Assassin's Creed VR hands-on: A dream come true

Hero image for the Assassin's Creed Nexus hands-on
(Image credit: Nicholas Sutrich / Android Central)
AC thVRsday

AC thVRsday logo

In his weekly column, Android Central Senior Content Producer Nick Sutrich delves into all things VR, from new hardware to new games, upcoming technologies, and so much more.

As the Animus transported me to 1400s Venice, Italy, I could hardly believe my eyes. After so many decades of playing these games, I was finally in the mind of Ezio. It was as if I had truly laid myself in an Animus and was living out the genetic memories the game’s fiction describes, except, of course, it was as real as anything you could go outside and do right now.

This revelatory experience is something people feel all the time in VR, but it’s especially powerful when it’s using one of the most popular gaming IPs of all time. My short play session at the Meta Quest 3 hands-on event proved to me that waiting for Assassin’s Creed VR was worth it. This is the game I’ve been waiting for, even if a full review proves that it isn’t quite perfect — a characteristic most games could never aspire to, anyway.

My hands-on experience is based on a single level, but the full game consists of 15 levels that each take place in different locations, times, and from one of three character’s perspectives. Here’s why I’m convinced Assassin’s Creed Nexus could be one of the best Quest games of all time.

It’s exactly what you hoped for

Official screenshots of Assassin's Creed Nexus running on a Meta Quest 3

(Image credit: Ubisoft)

I don’t know about you, but I’m at the point in my life where I fully expect spin-offs of any kind to be watered-down versions of the original material. Mobile versions of popular IPs are all too often cash-grab microtransaction trash, and VR versions of popular IPs seldom live up to the hype.

That’s why I was so surprised by Assassin’s Creed VR from the moment I set foot in the first brick in Venice. I looked down to see I was wearing the full assassin outfit, legs and all. My waist was adorned with the peculiar Assassin Yataghan Sword.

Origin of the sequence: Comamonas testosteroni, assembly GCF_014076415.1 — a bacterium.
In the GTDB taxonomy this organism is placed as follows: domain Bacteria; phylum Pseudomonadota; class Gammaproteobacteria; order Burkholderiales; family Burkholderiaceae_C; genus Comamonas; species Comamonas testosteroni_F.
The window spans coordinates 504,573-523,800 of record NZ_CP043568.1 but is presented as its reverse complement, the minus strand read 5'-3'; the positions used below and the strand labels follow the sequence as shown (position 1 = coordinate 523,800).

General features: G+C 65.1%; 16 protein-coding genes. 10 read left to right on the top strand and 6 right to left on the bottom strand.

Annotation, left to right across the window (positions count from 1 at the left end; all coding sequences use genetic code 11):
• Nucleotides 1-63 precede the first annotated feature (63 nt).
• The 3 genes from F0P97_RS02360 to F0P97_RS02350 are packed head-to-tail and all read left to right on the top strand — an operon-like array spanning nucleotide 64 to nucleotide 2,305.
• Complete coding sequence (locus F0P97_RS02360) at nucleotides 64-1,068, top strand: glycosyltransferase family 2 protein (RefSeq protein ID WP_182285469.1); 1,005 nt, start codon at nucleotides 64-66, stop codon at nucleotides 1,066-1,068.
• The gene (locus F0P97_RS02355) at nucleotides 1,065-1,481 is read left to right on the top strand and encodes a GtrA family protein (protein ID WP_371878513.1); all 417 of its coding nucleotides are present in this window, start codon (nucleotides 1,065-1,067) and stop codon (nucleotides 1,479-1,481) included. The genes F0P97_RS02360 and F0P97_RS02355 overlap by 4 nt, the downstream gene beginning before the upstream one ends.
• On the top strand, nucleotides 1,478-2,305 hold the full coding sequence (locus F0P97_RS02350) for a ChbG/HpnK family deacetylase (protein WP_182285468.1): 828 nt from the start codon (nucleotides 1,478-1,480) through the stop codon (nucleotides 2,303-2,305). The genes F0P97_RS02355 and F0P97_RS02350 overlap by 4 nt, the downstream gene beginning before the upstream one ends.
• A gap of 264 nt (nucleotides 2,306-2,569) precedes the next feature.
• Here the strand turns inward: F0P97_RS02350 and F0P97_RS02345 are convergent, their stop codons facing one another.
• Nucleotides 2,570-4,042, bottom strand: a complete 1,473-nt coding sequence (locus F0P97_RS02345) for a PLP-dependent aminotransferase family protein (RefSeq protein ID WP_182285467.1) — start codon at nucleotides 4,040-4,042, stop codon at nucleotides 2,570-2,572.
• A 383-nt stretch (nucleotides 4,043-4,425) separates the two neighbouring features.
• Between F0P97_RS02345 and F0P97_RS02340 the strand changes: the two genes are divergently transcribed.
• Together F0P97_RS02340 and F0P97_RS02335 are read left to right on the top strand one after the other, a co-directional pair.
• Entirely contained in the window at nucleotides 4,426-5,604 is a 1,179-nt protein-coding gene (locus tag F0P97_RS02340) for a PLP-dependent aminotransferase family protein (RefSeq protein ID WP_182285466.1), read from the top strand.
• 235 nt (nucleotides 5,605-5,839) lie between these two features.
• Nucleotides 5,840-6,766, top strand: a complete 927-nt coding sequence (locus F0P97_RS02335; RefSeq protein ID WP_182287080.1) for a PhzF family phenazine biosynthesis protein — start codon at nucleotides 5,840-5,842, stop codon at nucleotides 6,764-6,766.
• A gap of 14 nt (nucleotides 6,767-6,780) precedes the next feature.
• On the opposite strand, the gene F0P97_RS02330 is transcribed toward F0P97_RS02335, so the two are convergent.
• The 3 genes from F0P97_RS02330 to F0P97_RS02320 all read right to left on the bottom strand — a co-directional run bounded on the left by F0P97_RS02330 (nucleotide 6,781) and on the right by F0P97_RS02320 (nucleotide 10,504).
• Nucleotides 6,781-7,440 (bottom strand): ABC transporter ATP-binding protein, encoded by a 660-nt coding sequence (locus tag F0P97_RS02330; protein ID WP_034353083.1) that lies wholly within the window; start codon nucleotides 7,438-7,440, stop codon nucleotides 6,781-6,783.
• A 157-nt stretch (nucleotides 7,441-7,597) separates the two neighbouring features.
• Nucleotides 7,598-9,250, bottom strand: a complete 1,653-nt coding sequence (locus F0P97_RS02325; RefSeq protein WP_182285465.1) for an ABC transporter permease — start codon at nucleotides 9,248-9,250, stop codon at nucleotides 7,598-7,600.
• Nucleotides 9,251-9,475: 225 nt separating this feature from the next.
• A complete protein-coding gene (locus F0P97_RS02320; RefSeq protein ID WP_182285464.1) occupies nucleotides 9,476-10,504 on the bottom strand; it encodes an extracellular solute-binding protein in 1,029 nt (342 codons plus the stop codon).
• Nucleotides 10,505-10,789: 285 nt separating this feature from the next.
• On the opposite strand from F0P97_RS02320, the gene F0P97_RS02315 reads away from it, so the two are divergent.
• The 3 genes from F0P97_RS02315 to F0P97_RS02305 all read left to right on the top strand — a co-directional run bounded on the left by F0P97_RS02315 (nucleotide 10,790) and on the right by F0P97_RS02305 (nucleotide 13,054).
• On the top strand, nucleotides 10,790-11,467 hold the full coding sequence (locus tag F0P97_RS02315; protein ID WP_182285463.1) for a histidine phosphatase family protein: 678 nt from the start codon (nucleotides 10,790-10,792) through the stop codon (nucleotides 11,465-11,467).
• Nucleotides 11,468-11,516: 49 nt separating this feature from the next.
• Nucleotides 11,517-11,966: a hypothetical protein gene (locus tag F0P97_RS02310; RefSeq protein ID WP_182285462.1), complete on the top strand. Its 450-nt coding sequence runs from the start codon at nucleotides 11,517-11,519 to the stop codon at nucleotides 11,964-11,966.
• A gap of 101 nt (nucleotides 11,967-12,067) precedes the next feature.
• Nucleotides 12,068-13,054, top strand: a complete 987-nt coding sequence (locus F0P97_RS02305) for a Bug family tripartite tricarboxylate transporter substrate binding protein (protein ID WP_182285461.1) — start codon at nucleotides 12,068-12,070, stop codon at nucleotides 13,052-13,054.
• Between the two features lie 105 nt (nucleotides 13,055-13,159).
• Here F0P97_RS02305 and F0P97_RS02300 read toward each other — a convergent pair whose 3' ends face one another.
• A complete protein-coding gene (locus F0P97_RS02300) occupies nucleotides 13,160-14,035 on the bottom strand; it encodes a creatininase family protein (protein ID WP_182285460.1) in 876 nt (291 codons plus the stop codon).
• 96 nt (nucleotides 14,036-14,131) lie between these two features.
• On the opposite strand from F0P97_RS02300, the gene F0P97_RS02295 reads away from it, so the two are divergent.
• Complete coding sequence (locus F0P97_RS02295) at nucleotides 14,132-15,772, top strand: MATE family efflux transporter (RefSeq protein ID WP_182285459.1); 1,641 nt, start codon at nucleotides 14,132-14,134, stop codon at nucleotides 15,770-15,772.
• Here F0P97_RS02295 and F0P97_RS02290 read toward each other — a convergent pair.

And, yes, holding the trigger, followed by a flick of the wrist, revealed my hidden assassin blade. In fact, each arm had one, which made it even easier to plan my next moves.

It's not the watered-down game I expected. It's the VR iteration I hoped for.

Once I was done geeking out at the possibilities, I immediately remembered that Assassin’s Creed was all about parkour and set off to find the game’s limitations in this regard. Could I climb anything, Population: One style? Or would it be like those annoying PlayStation games that only let you climb the ledges conveniently painted white?

I was extremely pleasantly surprised to find out that it's neither of these scenarios. Instead, the developers painstakingly followed the guidance of the existing series: Ezio, in this case, can only climb where it makes sense.

That means window ledges, pipes, and other objects that a human could actually grab hold of were my only means of traversal in these situations. Given how powerfully agile and strong these characters are, though, the act of climbing was as simple as finding the next correct edge to grab onto and pulling myself over to.

Just as powerful is the game’s sense of overall freedom. I only used the free move locomotion in my demo, so I can’t speak to teleportation (or other available locomotion methods), but anyone without an iron stomach might want to think twice about playing.

That’s not to discourage fans from enjoying themselves here; that’s just to get you thinking about how it would actually feel to jump off a building and attempt to grab the ledge of another one — or whatever else your parkour-centric mind might imagine.

Window ledges, pipes, and other objects that a human could actually grab hold of were the only options and made it feel even more immersive.